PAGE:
An accurate assessment of Chuka Umunna | alittleecon

This blog has only two photographs of Chuka Umunna at the moment.

This blog has only two photographs of Chuka Umunna at the moment.

It seems some of you won’t accept This Writer’s word about Chuka Umunna. Here, alittleecon quotes Bill Mitchell (who?) on the subject:

Chuka Umunna exemplifies why British Labour and Labour-type parties around the world are failing and have lost meaning.

He told the press on Sunday (May 10, 2015) – ‘No-one is too rich to be in Labour’: Chuka Umunna sets out leadership stall:

1. “Labour was wrong to run a deficit before the financial crisis”.

2. Condemned “Ed Miliband’s attacks on ‘wealth creators’”.

3. “Labour can regain power within five years if it is ‘pro-business’ and makes clear no one is ‘too rich to be part of our party’”

4. “you can’t be pro- the jobs we want to see unless you are backing the people that create them”.

5. “Labour must appeal to middle income voters in England who have ‘ambition, drive and aspiration to get on and do well’”

He is a lawyer by background.

He is being championed by the pompous and scandal-prone Mandelson, part of the New Labour movement in Britain which destroyed the nature of the Labour Party once and for all in that country and turned it into another pro-business party with tenuous claims to its past.

There is nothing I have heard since the election disaster last week that indicates that anyone who is likely to lead the British Labour Party understands they have no existence if they continue to think that capital is the wealth creator and workers get the benefits of that endeavour, that a political party has to be ‘pro business’, that mass consumption and indvidualism is to be prioritised over decent work and collective well-being.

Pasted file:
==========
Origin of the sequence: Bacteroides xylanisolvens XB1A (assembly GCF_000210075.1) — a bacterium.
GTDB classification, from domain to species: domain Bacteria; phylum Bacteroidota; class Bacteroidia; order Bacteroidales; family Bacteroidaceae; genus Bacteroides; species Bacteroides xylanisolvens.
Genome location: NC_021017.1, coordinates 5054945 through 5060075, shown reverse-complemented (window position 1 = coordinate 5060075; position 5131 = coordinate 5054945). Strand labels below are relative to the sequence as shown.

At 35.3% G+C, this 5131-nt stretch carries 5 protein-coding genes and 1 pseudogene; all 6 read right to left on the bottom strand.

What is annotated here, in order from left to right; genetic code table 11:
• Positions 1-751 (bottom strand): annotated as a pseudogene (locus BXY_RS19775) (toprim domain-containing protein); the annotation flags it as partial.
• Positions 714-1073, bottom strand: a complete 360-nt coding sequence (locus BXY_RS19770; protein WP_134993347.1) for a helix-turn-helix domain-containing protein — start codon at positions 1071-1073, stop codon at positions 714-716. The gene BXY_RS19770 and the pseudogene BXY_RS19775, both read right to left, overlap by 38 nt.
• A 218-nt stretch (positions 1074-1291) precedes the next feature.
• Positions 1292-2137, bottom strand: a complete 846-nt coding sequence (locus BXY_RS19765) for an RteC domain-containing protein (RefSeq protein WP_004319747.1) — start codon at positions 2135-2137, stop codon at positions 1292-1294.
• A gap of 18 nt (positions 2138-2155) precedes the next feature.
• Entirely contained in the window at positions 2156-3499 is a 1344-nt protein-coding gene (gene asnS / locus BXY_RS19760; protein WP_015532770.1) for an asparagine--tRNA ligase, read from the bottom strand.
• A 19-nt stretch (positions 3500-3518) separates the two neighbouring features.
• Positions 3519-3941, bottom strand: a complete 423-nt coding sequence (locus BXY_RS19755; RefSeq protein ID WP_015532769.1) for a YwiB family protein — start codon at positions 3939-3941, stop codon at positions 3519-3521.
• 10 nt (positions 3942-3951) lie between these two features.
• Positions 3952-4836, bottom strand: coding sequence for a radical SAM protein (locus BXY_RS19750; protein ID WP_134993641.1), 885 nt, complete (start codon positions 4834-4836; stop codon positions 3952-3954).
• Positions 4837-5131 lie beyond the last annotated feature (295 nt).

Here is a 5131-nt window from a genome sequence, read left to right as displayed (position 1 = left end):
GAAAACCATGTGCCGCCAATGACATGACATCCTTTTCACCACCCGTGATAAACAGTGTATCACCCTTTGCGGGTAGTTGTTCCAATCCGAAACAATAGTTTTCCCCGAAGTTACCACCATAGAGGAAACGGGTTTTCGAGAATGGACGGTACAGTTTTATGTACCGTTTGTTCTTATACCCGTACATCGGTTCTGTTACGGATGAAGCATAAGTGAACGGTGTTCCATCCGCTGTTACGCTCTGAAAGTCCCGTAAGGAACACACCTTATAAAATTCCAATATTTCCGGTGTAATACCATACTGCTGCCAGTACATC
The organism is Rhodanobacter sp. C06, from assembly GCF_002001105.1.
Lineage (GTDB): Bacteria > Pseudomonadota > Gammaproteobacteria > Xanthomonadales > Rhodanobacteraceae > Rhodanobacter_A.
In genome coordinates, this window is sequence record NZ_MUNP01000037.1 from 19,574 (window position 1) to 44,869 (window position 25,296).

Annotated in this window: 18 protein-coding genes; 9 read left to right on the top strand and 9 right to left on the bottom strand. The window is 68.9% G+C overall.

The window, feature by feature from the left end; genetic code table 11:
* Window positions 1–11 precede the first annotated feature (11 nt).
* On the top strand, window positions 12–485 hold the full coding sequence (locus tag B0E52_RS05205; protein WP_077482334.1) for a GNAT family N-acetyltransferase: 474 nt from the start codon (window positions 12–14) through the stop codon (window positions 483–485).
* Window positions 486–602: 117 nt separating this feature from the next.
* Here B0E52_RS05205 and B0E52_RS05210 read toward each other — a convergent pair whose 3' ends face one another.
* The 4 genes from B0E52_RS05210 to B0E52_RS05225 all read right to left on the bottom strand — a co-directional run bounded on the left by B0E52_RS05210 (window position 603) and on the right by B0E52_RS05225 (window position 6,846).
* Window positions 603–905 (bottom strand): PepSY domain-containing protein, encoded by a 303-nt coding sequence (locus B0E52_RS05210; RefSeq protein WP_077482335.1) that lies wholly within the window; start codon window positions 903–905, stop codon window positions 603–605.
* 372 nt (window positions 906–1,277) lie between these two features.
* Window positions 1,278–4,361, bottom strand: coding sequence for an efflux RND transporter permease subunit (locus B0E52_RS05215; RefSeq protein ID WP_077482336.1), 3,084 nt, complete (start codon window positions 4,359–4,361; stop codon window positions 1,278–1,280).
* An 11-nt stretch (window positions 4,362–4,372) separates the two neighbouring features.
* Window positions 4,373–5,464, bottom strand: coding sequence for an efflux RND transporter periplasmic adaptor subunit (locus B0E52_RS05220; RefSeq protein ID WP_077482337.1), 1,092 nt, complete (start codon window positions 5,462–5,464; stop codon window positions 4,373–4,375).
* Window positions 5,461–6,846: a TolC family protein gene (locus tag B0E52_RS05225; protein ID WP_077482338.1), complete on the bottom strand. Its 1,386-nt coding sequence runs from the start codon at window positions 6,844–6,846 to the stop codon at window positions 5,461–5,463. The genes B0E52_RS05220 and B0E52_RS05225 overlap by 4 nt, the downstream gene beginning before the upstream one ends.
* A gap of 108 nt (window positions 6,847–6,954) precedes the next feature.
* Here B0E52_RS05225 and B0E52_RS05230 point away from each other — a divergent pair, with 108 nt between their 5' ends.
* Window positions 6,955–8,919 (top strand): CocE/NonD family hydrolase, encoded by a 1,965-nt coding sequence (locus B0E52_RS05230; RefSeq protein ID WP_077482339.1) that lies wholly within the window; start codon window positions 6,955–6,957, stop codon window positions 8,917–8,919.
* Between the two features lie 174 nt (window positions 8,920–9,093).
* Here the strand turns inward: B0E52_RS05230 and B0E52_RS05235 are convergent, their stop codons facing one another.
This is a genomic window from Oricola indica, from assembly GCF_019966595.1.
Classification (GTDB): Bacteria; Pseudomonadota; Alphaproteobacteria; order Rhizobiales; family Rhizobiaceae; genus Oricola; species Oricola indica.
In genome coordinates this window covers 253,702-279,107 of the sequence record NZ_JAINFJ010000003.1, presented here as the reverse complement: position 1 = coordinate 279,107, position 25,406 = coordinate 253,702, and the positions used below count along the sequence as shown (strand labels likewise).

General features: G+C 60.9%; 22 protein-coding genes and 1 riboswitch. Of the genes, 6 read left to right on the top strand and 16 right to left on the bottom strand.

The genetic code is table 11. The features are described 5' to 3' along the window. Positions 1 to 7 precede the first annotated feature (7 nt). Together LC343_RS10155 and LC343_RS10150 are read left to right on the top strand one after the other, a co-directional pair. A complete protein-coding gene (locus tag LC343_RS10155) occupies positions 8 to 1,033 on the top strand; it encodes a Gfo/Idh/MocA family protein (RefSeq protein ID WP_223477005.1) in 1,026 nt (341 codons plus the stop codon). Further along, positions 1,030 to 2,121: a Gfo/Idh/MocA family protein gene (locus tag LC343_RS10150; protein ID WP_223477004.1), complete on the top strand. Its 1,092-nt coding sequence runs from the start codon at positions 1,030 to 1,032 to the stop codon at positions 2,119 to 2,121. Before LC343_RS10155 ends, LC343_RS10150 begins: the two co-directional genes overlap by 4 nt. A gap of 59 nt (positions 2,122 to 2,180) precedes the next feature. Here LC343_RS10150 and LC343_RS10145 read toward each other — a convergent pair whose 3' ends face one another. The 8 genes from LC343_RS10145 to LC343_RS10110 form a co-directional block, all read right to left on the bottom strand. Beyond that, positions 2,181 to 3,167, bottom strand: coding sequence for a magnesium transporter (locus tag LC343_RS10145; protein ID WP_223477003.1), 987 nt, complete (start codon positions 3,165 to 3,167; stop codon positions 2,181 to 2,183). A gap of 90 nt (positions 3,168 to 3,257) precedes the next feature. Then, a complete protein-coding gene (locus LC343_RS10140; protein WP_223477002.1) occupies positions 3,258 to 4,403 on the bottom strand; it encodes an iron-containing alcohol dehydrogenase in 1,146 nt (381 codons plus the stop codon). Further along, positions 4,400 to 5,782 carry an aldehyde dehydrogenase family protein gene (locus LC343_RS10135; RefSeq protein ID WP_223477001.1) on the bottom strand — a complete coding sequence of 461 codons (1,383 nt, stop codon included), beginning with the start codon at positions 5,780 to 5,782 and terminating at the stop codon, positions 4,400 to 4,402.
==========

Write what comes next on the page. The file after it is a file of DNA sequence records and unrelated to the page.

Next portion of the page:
Source: An accurate assessment of Chuka Umunna | alittleecon

9 thoughts on “An accurate assessment of Chuka Umunna | alittleecon

  1. Charles Norman Hay

    On this occasion Mike i agree with you 6 months ago i would have been in line to second this mans nomination as the leader of the Labour party , but after recent disclosures from him on his thoughts and political aspirations for the party this definitely not the person to lead this party in fact i get the impression he is in the wrong party he should be in the Tory party as he has more in common with them than Labour.

  2. Ian

    Number 4 on the list. This ‘wealth creator’ thing (and why is a Labour leading light using the language of the American right?) has always bothered me. Me and you are the actual wealth creators. Jobs create wealth, markets create jobs, we create markets buy wanting things and buying things. It’s a cycle. Problem the right has it thinks wages should be lower in order for rich people to get richer and then bestow his bounty upon us all. Trickle down theory. It doesn’t work. If business wants our money in return for goods and services then first of all we need to actually have money to spend. The right won’t address this, that’s partly why the economy went piriform – we’re replacing the decent wages we had with debt. That’s why nobody in Parliament is goig to anything meaningful about the housing crisis – house values keep rising enabling borrowing on that rise. And, of course, the likely deflation in house values were enough houses ever to get built.

    Anyway, rambling aside, we are the real wealth creators in as much as we are the ones that buy stuff that drives the economy and creates jobs. Business are mere intermediaries, by and large. Middlemen.

  3. jingoistic

    Having spoken to activists if anyone of the right become the leader of the Labour party they will lose a lot of us.

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